Advisors To Funds: Straighten Out, Cut Fees
Financial advisors are telling the $7.5 trillion mutual fund industry that winning back the confidence of investors means owning up to past mistakes and doing something about high fees.
Clients are concerned but much of that anxiety was registered between November 2003 and January 2004 when news of problems in the industry was breaking daily, says Ed Fulbright, a certified public accountant and financial advisor with Fulbright & Fulbright, Durham, N.C.
Companies might not have been “as up and up as they [clients] want them to be,” he continues. Consequently, Fulbright says he is partial to index-type funds.
“If you get a fund with higher expenses, your money is not working quite as hard and you are not taking quite the same risk,” he adds.
The good news, Fulbright continues, is that “clients understand what a mutual fund is supposed to do. There may be a few bad apples, but the industry is in pretty good shape.” Mutual funds are still an important investment option for clients, he says, because most dont have the assets to buy 100 shares of 50 different issues, but with a mutual fund, they can do it for a lot less risk.
But even if consumers need to continue to invest for the future, the mutual fund industrys transgressions “necessitate real change,” he adds.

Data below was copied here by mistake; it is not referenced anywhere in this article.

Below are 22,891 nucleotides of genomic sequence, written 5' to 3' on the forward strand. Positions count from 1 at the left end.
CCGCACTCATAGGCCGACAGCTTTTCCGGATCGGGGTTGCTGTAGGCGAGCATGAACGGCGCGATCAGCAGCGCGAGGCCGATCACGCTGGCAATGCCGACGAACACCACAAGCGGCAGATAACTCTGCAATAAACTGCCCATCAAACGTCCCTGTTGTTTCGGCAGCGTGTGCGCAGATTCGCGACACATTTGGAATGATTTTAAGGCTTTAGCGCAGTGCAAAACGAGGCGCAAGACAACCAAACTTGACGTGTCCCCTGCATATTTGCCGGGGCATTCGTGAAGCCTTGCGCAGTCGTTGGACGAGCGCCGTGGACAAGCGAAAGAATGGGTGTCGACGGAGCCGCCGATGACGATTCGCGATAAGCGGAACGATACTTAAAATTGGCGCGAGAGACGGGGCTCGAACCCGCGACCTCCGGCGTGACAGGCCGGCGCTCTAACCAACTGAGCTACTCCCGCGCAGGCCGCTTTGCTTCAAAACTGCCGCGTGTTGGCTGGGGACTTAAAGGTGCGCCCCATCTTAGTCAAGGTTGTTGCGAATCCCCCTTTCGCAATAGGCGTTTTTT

“In those funds with blemishes, they need to throw out the bad people that have been identified. There were sheer abuses or people being extremely greedy. In some cases, the people they report to may have to go to make it seem worthwhile again,” says Fulbright.
Phillip Cook, a certified financial planner with Cook and Associates, Torrance, Calif., says his clients have been relatively quiet on the recent problems mutual funds have experienced. Even though they are aware of what is going on, they still view it as an important way to invest, he continues.
For those clients who do raise questions, Cook says he tries to make the analogy that “the safest airline to get on is one that just had an accident. Everyone is really on their toes and aware of the problems.”
Which clients are more likely to ask questions? Cook says they are the ones who are more involved in their investments, or as he puts it, “the not quite the do-it-yourselfers.”
Cook says the problems that have surfaced should never have happened. “It is really, really disappointing that they treated some shareholders better than others.”
If they had been thinking long term, Cook continues, they wouldnt have done something like this because sooner or later, such problems are found out. But people dont always think in the long term, he adds.
So, how should damage be repaired? “For a very, very long period of time, mutual funds must be shareholder oriented.” And, part of that orientation has to involve lower fees, he says. One of the precepts of asset management is that as assets under management increase, expenses should come down, Cook says.
Boards of directors also have to become more independent, replacing “the buddy system” with “truly independent members,” he adds.